Of the ‘Duck’ and ‘Trump’

A writing attempt to negotiate with the future of architecture and infrastructure under President Trump. It is relatively easy to predict the future of the American built-environment under Trump by skimming through the vast property-folio of the real-estate magnate’s empire online (which at the time of writing, crashed due to overwhelming site visits).

Extrapolating Trump’s built-folio would reveal a generic yet loud proclamation on the built-environment. Does his building aesthetics reflect his brazen politics? Perhaps. The huge ‘TRUMP’ signage on his buildings is a dead giveaway of a pompous personality. Upon further observation, Trump’s built-work is a manifestation of a seminal commentary by Robert Venturi, Denise Scott Brown, and Steven Izenour, which is the ‘Duck’ and the ‘Decorated Shed’ polemic, from ‘Learning from Las Vegas’:

The ‘duck’ is when the building itself is a symbol. A diagram in ‘Learning from Las Vegas’ illustrates this as a building shaped as a duck demonstrating the structure and program

being distorted by an overall symbolic form. The ‘decorated shed’ is a conventional structure with independently applied ornaments, illustrated by a generic building plastered with a signboard which screams, ‘I am a monument’. This observation is based on the Las Vegas strip, on contemporary architecture in the age of consumerism and mass marketing.

Now, a gleaming Trump tower that nests within Las Vegas becomes the perfect example to aptly demonstrate what the trio meant. A gleaming, generic tower typology with large signage screaming ‘TRUMP’ on it? Check. That’s ‘decorated shed’. Now, the link between ‘decorated shed’ and the ‘duck: This generic high-rise form, with overly-stylized envelope of 24k gold-infused glass, coupled with a 40ft TRUMP signage contributes to the symbol enforcing the brashness, over-the-top confidence and bravado that we love or hate about Trump. The Trump tower as ‘duck’ is a literal symbol of Donald Trump himself.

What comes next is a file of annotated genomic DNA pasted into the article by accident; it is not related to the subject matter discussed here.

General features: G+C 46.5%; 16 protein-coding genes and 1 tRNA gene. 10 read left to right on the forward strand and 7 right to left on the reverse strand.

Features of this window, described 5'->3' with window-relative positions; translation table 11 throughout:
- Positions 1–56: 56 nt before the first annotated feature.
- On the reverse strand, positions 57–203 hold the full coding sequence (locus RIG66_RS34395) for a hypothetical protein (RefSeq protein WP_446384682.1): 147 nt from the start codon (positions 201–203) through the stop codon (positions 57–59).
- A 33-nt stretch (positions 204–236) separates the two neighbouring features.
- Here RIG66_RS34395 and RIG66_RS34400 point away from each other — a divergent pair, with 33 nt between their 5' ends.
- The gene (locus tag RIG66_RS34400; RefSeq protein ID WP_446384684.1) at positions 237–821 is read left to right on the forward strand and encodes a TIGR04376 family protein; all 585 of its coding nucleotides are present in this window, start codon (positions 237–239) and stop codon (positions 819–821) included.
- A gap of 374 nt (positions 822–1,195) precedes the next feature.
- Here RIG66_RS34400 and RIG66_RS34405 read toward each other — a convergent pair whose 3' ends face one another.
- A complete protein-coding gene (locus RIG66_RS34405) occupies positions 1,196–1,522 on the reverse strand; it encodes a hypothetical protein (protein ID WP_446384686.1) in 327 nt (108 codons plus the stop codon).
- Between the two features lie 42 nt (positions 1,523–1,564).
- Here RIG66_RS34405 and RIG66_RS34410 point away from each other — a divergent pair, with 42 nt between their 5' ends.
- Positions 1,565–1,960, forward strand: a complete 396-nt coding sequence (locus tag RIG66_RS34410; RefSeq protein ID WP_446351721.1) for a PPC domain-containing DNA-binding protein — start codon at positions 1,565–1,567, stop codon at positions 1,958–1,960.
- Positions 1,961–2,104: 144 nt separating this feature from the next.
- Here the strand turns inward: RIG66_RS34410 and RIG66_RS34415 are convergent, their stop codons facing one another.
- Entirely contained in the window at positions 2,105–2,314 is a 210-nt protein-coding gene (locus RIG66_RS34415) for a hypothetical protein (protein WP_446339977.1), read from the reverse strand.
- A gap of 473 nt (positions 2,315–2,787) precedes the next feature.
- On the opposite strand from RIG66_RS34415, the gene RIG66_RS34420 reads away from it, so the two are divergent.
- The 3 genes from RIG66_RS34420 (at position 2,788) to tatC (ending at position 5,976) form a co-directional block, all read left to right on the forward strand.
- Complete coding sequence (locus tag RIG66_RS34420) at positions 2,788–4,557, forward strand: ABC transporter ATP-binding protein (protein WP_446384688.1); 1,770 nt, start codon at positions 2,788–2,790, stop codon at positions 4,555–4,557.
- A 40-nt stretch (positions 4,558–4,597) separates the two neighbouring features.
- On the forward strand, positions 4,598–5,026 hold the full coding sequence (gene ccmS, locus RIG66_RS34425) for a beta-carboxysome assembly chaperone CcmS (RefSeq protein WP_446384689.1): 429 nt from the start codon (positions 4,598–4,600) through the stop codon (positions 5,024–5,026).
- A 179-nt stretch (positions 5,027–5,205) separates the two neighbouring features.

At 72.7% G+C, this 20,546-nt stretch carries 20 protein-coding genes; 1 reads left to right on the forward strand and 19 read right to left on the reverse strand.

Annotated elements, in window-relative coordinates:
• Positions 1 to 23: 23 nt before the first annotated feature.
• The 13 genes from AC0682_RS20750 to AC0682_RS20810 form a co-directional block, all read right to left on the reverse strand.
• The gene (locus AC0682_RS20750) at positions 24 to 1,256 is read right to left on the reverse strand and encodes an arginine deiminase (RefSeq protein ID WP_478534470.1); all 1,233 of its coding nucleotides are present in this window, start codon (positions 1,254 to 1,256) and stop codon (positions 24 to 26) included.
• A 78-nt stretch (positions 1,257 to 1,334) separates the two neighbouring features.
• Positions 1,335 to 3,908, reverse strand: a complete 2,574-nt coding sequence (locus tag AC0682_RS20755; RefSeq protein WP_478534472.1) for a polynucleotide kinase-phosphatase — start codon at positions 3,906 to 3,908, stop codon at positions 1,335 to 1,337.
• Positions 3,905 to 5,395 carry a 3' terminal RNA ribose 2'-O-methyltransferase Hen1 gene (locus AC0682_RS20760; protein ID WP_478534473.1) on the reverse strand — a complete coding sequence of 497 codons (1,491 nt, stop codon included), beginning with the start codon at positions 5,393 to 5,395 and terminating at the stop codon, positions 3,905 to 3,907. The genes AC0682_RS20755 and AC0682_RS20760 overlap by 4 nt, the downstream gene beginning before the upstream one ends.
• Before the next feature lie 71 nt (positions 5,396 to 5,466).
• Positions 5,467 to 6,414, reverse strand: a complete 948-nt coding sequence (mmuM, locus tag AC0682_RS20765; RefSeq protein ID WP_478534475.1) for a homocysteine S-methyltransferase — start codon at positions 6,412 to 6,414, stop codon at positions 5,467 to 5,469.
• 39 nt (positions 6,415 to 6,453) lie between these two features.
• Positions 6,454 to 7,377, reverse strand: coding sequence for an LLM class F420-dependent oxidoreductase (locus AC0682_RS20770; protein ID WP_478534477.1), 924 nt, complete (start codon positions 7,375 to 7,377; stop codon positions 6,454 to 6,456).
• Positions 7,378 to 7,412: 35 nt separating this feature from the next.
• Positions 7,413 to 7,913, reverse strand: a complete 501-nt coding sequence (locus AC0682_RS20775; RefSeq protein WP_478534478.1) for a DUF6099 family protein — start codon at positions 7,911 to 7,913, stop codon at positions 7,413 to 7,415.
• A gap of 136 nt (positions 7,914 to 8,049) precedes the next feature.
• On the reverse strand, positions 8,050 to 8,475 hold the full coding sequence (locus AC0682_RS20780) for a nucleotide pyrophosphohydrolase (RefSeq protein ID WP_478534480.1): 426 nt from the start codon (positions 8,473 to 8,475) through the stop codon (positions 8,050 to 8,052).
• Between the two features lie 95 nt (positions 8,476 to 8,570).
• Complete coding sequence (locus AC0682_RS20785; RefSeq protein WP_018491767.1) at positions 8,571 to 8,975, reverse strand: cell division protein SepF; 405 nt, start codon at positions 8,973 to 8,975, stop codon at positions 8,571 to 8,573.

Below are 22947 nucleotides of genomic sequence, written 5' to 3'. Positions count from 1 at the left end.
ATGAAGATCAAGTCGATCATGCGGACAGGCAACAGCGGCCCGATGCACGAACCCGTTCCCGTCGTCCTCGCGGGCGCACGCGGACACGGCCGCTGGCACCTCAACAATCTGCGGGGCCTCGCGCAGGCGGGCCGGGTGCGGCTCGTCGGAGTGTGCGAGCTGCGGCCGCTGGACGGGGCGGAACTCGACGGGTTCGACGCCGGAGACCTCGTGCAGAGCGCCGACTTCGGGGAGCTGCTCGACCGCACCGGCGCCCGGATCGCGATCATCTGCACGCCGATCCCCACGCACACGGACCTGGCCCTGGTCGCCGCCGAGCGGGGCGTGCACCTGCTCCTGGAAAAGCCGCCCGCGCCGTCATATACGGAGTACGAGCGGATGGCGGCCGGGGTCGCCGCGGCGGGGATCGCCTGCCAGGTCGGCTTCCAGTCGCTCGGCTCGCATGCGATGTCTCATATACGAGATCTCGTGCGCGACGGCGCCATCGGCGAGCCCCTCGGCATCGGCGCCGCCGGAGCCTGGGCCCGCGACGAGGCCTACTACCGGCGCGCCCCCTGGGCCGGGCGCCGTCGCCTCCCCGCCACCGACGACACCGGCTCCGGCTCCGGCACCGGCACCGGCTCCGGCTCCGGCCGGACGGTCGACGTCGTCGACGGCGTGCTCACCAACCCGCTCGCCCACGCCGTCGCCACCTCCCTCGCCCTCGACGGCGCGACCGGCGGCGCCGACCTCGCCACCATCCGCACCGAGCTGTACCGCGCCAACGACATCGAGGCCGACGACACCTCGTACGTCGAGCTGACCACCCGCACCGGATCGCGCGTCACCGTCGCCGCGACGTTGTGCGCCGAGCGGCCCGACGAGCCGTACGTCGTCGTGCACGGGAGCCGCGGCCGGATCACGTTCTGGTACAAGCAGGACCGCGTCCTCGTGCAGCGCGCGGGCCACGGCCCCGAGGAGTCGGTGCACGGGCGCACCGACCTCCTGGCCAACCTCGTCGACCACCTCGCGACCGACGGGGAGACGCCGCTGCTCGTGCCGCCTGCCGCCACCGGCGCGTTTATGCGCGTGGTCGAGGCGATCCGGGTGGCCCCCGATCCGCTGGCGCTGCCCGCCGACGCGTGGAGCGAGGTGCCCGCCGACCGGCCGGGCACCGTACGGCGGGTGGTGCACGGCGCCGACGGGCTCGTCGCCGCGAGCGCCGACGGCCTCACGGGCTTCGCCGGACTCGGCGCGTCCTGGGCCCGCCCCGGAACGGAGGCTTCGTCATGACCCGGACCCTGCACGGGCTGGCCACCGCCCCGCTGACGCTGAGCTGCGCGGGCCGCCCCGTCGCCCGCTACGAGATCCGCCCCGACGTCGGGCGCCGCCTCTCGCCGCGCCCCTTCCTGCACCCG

Trump’s built-folio which alternates between the ‘duck’ and the ‘decorated shed’ has embodied a meaning that is understood by all and is integrated into his political mantras that has taken US by storm. His buildings have essentially become a ‘meme’; described by Metahaven in their essay “Can Jokes Bring Down Governments?” as ‘units of culture and behavior which survive and spread via imitation and adaptation’ – essentially the embodiment of shared ideas in a community, quickly and easily understood by all. A search on ‘Trump memes’ would reveal the collective views on Trump; either hilariously, seriously or downright bizarre. The Trump meme has reached its zenith and has penetrated the physical realm through the image brought by the Trump buildings. We can expect living in a built-environment of Trump’s memes where highways, airports, schools, hospitals have associated double meanings of a man whose politics has been the cause of many ‘meme’ jokes. At the very least we’ll know that no matter how generic and repetitive it gets, we’ll be able to get a good laugh out of it. In the prospect of that future, I could live with that.